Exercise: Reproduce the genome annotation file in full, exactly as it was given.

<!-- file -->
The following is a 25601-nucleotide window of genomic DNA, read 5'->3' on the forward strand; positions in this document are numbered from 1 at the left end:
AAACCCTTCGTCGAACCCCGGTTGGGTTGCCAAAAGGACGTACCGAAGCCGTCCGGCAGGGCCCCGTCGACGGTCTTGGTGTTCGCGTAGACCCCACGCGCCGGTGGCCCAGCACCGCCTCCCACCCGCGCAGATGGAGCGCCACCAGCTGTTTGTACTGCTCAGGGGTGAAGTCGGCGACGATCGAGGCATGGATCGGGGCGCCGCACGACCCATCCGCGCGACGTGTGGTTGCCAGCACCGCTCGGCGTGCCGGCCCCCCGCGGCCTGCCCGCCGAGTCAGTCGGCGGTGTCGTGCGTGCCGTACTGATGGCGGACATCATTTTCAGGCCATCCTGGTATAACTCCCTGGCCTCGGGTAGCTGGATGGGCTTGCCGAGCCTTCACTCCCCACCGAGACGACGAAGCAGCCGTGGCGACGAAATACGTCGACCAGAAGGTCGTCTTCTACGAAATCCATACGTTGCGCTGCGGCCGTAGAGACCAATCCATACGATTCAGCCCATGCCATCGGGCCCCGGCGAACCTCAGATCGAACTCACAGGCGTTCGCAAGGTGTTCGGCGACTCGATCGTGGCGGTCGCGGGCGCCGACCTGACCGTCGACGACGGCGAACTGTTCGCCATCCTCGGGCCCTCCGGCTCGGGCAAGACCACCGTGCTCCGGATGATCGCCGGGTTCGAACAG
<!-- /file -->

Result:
The following is a 25601-nucleotide window of genomic DNA, read 5'->3' on the forward strand; positions in this document are numbered from 1 at the left end:
AAACCCTTCGTCGAACCCCGGTTGGGTTGCCAAAAGGACGTACCGAAGCCGTCCGGCAGGGCCCCGTCGACGGTCTTGGTGTTCGCGTAGACCCCACGCGCCGGTGGCCCAGCACCGCCTCCCACCCGCGCAGATGGAGCGCCACCAGCTGTTTGTACTGCTCAGGGGTGAAGTCGGCGACGATCGAGGCATGGATCGGGGCGCCGCACGACCCATCCGCGCGACGTGTGGTTGCCAGCACCGCTCGGCGTGCCGGCCCCCCGCGGCCTGCCCGCCGAGTCAGTCGGCGGTGTCGTGCGTGCCGTACTGATGGCGGACATCATTTTCAGGCCATCCTGGTATAACTCCCTGGCCTCGGGTAGCTGGATGGGCTTGCCGAGCCTTCACTCCCCACCGAGACGACGAAGCAGCCGTGGCGACGAAATACGTCGACCAGAAGGTCGTCTTCTACGAAATCCATACGTTGCGCTGCGGCCGTAGAGACCAATCCATACGATTCAGCCCATGCCATCGGGCCCCGGCGAACCTCAGATCGAACTCACAGGCGTTCGCAAGGTGTTCGGCGACTCGATCGTGGCGGTCGCGGGCGCCGACCTGACCGTCGACGACGGCGAACTGTTCGCCATCCTCGGGCCCTCCGGCTCGGGCAAGACCACCGTGCTCCGGATGATCGCCGGGTTCGAACAG